Equity markets are off to a strong start this year, but those gains are being overshadowed by worries of a looming recession. Greg Bonnell speaks with Ben Gossack, Portfolio Manager at TD Asset Management, about what he sees in the markets going forward.
It has been a moneymaking month for stocks, but we've also seen plenty of warnings from companies about potential pain ahead. Our next guest says investors may be missing the bigger picture if they're not looking beyond those negative headlines. Joining us now for more, Ben Gossack, Portfolio Manager at TD Asset Management. Ben, always a pleasure to have you here.
Great. Thanks for having me back.
So let's talk about the tone that we've seen in the markets. The first couple of days of 2023 were a bit rocky, but it's been a pretty decent start when you look back at the first month of the year. What do we need to be mindful of?
Yeah, I mean, we're basically at the end of January. We're about 5% up in the S&P 500. And I know people like to look at the investing based on solar calendars. So yes, 5% relative to the beginning of the year. I'd say we're still about 15% down from the highs that we last saw. I thought today we'd-- beginning of the year, kids talk about what they did over the holiday break. So I know it's still January. I'd talk about what I did over the holiday break.
You analyze charts.
I analyze charts. People went to Hawaii and traveled, but I thought I'd sit in front of the fire and analyze charts. And so you're right. There's still a bearish tone. We're finally getting bearish tone from management, taking down guidance and expectations, and there's still a bearish tone in terms of investor positioning. Having said that, what I did over the holidays, going through charts, I saw some interesting developments underneath, let's say, the S&P 500 or the TSX. One of the first ones that really surprised me was looking at homebuilders. If you read any newspaper, if you've been watching housing-- and that's something that's very personal for everyone-- the headlines couldn't be more atrocious. So in the US, they do 30-year mortgages. I think they peaked over 7%. They're still around 6 and 1/2%. So that's pretty expensive for the marginal mortgage. New home sales are down. Existing home sales, I think, have been contracting for the past 10 quarters. So it couldn't get any worse for housing. And yet when I look at housing stocks and companies that are in the housing sector, the worst it got for them, relative to the S&P 500, was March of 2022.
Really? That's almost a year ago.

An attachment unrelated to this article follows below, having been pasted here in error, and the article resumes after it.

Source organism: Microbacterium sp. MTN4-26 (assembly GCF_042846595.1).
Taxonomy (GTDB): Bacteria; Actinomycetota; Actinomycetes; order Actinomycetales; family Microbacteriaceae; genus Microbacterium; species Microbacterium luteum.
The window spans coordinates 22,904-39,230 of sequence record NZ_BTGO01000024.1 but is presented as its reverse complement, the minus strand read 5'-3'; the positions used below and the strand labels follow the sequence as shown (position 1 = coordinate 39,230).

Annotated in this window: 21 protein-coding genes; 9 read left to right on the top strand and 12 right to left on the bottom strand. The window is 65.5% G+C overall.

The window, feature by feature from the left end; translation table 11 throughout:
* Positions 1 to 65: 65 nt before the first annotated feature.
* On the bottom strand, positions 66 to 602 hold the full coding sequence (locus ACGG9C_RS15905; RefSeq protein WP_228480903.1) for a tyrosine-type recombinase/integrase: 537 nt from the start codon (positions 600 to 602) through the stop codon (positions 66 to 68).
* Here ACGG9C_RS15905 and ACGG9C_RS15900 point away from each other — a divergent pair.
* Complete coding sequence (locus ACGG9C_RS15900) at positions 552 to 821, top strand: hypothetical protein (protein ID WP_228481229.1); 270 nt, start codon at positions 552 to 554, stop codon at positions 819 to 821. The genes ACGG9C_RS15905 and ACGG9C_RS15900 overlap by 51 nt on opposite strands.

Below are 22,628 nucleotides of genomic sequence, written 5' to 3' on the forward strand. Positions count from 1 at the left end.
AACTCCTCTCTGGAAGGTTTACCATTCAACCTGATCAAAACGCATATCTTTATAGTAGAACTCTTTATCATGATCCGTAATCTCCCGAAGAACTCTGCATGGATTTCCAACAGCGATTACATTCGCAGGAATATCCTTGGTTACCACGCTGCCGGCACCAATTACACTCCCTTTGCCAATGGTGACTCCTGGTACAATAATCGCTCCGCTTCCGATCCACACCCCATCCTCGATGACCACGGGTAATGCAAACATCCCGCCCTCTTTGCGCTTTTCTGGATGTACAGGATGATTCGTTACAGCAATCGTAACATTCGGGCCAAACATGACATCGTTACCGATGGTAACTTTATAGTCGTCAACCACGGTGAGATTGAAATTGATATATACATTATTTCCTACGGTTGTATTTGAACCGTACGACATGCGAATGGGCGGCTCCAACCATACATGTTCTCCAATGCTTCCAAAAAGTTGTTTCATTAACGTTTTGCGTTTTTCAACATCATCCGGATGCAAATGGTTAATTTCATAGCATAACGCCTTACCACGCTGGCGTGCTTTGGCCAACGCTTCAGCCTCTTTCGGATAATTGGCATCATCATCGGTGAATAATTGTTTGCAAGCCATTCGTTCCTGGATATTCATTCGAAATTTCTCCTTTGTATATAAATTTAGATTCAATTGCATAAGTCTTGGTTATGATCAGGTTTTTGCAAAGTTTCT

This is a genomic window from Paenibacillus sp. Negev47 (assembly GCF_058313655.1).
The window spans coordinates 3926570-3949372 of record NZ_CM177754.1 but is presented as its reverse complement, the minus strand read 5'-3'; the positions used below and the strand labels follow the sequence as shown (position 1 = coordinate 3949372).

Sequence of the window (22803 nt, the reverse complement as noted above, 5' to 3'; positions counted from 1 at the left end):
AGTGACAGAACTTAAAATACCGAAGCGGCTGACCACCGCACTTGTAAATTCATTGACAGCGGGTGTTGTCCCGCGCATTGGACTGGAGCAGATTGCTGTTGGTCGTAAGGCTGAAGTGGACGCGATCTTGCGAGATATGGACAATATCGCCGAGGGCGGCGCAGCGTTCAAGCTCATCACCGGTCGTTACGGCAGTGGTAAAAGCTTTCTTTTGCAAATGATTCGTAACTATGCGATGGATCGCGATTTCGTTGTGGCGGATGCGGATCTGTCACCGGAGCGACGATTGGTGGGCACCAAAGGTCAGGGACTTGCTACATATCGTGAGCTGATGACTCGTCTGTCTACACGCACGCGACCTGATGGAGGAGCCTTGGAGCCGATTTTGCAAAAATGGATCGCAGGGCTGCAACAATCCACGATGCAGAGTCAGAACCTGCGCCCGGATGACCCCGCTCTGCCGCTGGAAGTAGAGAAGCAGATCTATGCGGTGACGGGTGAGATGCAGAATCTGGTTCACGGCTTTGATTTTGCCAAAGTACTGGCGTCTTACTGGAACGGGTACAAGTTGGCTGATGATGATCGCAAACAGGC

It's almost a year ago. And if you recall, it's in March that the Fed starts their hiking cycle. Now, if you look at two-year rates, they had already imposed in tough financial conditions. So they were right at 2% when the Fed was just making their first set of hikes. But if you went long a homebuilder, if you went long a Home Depot, maybe a Lowe's, and you shorted the market, you would have an amazing, attractive return, even though the headlines are getting worse and worse. And what that's telling me is that we've factored in the slowdown. Now, caveat-- it could get worse. It doesn't mean that it's smooth sailing or I'm endorsing the housing sector. It just tells me that housing was one of the first to break, and it's one of the sectors that now have been improving against the market. And it's a bit of a reverse that we saw in 2021.
OK, so that's fascinating in the housing. You've got, I think, three more charts for us. What's the next one telling us? What do you want to show the audience?
Yeah, so the next one we move into is sort of a risk-on, risk-off indicator. So we talked about how the tone is negative in positioning in terms of what management is guiding to investors. And yet when we look at risk-off, risk-on indicators, it's indicating risk-on. One of the measures-- again, it's not prescriptive, but I look at the discretionary sector versus the staple sector. So we're a consumer-led economy, so I kind of look at this as the wants versus the needs. And one thing that I did in this particular chart is you have to look at the discretionary sector on a equal weight basis. If you take it as is, it's very dominated by Tesla and Amazon. And so the results that you're looking at, basically, is Tesla up or down, or is Amazon up or down? It won't tell you about discretionary as a whole. And so what we're looking at is discretionary versus staples. So if it's up and to the right, it means discretionary is outperforming. If the line is pulled down, it means staples are outperforming. And this aligns well with the market. And so you can see, there was a consolidation phase in 2022. But if this was a tug of war, at the beginning of this year, it pulls towards discretionary. And so we've seen staples underperform. We've seen retail come back. And they've borne through a lot of the headwinds. And it's coinciding with the tone that we're seeing in the market in terms of a plus 5% beginning of the year. I could do this for industrials versus staples. I'm seeing the same tone that risk-on is outperforming risk-off.